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Use of blockchain in financial services poses competition risks, says FCA

The use of blockchain in financial services could pose a risk to competition, a senior official at the UK's Financial Conduct Authority (FCA) has said.09 May 2018

Speaking at an event in the Netherlands on Thursday, Mary Starks, director of competition at the regulator, said that while innovation in the use of digital ledger technology (DLT) has the potential to benefit competition, by enabling familiar processes to be carried out "more efficiently" or by revolutionising the market and opening up "a whole new world of possibilities", there are possible risks to competition too. She said the competition risks arising from blockchain are familiar from other contexts.

The use of 'permissioned' blockchain networks, where a "gatekeeper" controls access to the data stored on the network, pose competition risks where those networks "become essential infrastructure (for example in clearing and settlement)", Starks said.

She also said that "an early mover" in the use of blockchain could raise dominance issues in connection with the use of the new technology.

"We will need to understand this technology, its strengths and its vulnerabilities, and its implications for competition, much better before we are comfortable to entrust it with significant swathes of our financial infrastructure," Starks said. "We need to ask ourselves as regulators what we should do so that we are not inhibiting the benefits, nor overlooking the risks."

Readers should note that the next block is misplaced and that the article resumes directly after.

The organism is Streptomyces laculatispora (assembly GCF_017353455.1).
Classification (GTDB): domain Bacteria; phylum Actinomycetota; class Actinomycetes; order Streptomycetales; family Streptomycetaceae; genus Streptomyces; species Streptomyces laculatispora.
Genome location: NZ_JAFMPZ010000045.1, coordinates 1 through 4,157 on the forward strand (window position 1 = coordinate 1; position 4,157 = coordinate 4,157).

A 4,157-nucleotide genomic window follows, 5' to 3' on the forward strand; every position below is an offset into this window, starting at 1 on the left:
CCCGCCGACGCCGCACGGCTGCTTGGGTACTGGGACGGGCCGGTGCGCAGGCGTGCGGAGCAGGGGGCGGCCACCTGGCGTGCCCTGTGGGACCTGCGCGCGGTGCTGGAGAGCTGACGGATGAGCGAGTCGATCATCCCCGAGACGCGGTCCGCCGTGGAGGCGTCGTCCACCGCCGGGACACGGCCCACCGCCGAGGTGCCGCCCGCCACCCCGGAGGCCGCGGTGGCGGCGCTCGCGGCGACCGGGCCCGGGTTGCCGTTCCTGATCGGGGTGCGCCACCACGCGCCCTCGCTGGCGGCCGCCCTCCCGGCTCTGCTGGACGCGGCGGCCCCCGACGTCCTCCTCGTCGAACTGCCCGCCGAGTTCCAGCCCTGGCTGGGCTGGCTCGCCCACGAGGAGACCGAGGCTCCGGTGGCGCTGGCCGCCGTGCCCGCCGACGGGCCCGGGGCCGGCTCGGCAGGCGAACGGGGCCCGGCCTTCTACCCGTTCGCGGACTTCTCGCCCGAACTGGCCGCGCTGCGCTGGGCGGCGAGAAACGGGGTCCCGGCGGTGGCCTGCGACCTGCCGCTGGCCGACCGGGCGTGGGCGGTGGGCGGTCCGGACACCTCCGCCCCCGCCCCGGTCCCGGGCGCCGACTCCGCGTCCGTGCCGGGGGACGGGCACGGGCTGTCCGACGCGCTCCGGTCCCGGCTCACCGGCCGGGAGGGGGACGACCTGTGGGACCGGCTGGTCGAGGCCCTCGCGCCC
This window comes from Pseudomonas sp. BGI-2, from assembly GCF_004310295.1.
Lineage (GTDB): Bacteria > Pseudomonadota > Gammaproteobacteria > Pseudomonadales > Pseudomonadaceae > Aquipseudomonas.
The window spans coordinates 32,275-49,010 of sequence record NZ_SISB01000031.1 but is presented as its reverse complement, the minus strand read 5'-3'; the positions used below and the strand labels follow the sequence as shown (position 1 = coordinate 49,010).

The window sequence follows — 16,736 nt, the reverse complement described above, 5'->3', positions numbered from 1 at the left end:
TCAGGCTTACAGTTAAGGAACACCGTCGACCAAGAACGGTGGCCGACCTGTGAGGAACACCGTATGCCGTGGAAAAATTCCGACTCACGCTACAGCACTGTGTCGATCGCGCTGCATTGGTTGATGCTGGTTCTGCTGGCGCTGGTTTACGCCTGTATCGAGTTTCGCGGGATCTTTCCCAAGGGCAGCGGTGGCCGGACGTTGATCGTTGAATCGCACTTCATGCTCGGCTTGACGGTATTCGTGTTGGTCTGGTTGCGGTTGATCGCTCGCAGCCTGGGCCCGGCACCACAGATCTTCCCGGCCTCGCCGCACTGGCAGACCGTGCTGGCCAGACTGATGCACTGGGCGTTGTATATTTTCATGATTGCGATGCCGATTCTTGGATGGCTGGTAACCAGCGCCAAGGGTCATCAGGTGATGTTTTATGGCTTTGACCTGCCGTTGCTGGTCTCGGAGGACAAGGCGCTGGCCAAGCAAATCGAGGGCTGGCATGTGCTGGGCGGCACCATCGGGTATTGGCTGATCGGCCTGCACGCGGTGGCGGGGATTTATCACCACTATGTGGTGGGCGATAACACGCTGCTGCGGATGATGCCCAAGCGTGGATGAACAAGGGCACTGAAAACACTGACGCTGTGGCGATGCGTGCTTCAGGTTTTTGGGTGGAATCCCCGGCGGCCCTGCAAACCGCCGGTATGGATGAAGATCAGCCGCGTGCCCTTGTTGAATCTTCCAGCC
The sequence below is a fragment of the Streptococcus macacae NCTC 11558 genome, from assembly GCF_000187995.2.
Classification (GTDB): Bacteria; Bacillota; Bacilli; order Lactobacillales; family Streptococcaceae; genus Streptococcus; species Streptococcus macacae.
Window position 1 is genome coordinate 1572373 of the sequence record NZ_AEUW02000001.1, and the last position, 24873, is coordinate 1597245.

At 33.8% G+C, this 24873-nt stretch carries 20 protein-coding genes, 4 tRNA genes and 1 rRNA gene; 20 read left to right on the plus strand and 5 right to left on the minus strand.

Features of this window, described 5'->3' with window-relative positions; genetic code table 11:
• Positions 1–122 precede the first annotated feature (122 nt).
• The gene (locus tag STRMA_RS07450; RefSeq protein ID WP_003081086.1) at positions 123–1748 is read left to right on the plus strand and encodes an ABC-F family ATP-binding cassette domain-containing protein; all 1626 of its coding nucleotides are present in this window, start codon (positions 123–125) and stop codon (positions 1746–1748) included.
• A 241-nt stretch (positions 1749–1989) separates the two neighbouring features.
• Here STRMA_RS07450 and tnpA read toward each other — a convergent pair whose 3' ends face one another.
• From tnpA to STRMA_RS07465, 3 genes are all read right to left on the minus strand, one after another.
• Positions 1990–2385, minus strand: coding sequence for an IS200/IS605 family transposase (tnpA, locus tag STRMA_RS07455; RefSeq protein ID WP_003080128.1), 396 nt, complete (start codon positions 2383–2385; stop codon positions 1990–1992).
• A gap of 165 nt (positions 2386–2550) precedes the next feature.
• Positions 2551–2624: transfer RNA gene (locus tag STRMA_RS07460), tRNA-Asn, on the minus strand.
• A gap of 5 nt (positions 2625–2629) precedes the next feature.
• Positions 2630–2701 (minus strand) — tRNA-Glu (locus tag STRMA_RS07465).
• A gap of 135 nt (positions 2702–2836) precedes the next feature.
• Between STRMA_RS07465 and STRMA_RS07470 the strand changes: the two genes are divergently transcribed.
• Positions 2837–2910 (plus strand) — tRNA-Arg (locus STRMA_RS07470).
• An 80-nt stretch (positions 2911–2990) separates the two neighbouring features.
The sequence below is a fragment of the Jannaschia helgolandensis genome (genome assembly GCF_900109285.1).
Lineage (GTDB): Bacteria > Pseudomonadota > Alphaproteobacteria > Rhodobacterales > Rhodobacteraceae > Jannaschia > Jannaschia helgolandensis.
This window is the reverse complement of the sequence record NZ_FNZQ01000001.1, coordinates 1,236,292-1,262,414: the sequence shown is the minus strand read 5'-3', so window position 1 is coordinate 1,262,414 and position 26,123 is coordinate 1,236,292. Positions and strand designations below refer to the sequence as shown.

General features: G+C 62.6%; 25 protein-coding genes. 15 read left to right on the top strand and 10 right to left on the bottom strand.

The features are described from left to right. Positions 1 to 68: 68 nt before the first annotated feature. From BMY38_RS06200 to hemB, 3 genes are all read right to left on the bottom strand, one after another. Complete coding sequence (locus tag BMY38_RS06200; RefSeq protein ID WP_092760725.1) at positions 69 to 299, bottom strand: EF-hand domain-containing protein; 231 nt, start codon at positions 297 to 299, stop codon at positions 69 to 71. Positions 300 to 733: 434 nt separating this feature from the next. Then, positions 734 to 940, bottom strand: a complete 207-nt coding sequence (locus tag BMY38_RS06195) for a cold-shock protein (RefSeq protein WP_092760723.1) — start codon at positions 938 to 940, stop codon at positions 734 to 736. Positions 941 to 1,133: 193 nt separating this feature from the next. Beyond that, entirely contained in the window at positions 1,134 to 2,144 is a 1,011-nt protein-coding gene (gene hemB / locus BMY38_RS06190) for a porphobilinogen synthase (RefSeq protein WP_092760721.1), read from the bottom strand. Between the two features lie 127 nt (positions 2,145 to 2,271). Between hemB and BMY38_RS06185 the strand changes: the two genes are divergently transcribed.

Blockchain can be likened to a type of database that, using cryptography, can be operated as a digital public or permissioned ledger for recording information, such as the transfer of assets between two or more parties. The technology is synonymous with the digital currency bitcoin, because it records the exchange of assets in bitcoin transactions. However, blockchain has potential application in many contexts across sectors.

Mary Starks also discussed the benefits and risks arising from cryptocurrencies, saying tThere has been a shift from cryptocurrencies as a medium of exchange to being primarily seen as an asset class. The FCA's remit does not currently include cryptocurrencies, however given the FCA's consumer protection objective she said the FCA does want to "understand who is investing and how much, and we want to guard against people losing more money than they can afford to".